Norwegian fisheries in the Svalbard zone since 1980. Regulations, profitability and warming waters affect landings
Journal article, Peer reviewed
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Original versionPolar Science 2016 10.1016/j.polar.2016.02.001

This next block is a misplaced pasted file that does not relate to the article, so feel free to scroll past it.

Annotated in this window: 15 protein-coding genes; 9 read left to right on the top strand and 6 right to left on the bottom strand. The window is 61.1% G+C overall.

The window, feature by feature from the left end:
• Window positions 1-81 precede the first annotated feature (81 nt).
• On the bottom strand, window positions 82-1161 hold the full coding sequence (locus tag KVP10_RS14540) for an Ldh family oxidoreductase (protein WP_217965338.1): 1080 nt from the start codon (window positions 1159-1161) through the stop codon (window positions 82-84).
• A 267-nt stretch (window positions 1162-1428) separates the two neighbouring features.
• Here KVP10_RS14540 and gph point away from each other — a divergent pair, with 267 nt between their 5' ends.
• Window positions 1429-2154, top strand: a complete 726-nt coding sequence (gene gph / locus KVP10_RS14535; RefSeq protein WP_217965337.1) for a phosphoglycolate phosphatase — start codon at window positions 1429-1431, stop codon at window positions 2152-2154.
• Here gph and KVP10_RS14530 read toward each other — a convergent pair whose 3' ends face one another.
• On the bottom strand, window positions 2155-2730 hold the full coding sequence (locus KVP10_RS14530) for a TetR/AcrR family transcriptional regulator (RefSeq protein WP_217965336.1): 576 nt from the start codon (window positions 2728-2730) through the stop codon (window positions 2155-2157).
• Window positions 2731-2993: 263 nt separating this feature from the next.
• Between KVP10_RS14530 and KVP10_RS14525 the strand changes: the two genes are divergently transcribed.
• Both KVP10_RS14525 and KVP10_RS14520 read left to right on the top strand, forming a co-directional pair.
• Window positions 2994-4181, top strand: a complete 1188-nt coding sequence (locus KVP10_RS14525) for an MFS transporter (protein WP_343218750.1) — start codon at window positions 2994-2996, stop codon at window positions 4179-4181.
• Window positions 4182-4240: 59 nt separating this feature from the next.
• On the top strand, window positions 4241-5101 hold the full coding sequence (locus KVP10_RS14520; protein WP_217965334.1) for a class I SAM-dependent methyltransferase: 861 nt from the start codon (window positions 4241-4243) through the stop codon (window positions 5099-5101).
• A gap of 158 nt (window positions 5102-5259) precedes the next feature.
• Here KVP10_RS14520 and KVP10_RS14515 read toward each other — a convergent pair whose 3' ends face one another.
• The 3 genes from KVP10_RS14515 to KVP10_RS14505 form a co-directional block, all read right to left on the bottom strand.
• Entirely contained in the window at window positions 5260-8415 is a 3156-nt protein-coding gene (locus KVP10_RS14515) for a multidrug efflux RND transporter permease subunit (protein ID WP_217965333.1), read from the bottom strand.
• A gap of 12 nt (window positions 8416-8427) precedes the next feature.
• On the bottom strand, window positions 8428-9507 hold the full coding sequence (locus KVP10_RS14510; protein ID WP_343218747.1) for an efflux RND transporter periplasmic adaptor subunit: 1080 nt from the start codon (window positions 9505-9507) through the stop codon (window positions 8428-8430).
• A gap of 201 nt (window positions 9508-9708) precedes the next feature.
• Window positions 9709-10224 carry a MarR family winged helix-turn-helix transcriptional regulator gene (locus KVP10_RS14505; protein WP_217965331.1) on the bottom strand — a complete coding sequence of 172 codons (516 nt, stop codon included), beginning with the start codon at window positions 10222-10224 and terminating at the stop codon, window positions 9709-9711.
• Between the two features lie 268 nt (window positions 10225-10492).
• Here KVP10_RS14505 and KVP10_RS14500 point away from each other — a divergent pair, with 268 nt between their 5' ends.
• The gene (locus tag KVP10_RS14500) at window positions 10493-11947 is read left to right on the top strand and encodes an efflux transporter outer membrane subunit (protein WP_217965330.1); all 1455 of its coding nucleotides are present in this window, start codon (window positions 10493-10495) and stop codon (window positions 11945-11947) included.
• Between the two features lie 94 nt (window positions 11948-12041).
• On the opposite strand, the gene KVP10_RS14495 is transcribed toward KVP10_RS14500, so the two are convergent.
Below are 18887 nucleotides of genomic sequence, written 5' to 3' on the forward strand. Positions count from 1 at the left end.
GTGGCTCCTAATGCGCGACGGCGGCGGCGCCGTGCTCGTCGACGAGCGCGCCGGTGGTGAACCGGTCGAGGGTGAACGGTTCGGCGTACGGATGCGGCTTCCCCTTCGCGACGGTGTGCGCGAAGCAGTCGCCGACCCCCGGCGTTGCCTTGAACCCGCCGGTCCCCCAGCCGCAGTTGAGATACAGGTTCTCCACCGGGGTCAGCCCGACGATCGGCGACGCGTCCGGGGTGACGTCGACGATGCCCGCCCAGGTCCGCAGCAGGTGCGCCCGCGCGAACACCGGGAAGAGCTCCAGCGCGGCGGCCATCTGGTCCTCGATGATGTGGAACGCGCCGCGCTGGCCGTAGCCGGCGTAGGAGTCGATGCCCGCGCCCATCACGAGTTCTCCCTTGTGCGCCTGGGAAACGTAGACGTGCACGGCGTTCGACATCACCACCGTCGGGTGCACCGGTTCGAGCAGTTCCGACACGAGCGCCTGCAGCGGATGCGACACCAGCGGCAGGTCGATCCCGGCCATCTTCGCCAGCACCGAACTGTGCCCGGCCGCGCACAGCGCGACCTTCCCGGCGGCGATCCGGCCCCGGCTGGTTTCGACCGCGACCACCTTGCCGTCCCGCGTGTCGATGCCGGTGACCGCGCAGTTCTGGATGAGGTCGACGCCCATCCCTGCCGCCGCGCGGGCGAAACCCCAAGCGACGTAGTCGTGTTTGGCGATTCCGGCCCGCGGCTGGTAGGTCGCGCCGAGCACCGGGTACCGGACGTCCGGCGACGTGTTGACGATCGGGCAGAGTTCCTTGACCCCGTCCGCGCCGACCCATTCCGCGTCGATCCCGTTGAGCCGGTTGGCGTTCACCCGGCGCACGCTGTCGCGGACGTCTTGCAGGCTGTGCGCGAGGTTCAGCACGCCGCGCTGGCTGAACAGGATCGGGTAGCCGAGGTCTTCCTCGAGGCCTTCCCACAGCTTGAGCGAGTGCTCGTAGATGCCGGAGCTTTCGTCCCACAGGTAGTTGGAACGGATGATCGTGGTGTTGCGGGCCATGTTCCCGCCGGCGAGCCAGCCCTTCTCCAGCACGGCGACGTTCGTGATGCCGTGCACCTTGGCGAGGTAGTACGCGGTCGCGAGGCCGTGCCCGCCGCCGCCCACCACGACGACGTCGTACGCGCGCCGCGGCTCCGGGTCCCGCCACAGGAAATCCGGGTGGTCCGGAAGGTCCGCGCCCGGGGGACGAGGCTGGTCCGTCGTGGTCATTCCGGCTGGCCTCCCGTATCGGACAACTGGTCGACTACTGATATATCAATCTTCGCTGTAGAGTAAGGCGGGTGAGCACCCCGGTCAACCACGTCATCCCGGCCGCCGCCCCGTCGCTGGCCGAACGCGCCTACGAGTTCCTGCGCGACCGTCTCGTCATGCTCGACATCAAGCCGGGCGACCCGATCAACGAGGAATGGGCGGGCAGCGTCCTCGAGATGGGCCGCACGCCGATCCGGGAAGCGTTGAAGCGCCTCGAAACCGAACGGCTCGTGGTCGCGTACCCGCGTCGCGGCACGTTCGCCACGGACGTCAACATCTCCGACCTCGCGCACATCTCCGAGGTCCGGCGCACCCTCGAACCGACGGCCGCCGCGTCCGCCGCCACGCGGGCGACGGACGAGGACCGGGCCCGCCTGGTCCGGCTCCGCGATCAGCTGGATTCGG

The Svalbard archipelago in the High Arctic is influenced by cold Arctic water masses from the north-east and the warm West Spitsbergen Current flowing northwards along its western coast. The eastern waters and the fjords are normally frozen during the winter months, while the coastal waters west of the archipelago remain open. Norwegian fishers have been harvesting from Svalbard waters for decades and detailed records of catches exists from 1980 onwards. We analyze the catch records from the Svalbard zone (approximately ICES area IIb). The large fishery for capelin in summer yielding annual catches up to 737 000 tons was closed by a Norwegian fishery regulation in the mid nineteen nineties. Demersal fisheries have been continuous, and the results clearly indicate a northward trend in landings of Northeast Arctic cod, haddock, ling and Atlantic halibut. Fisheries of Northern shrimp have been more variable and shown no clear geographic trends. A “gold rush” fishery for scallops north of Svalbard lasted for about 10 years (1986–1995) only, and ended due to low profitably. These results are discussed in relation to the possibility of further northward extension of fisheries subjected to climate change.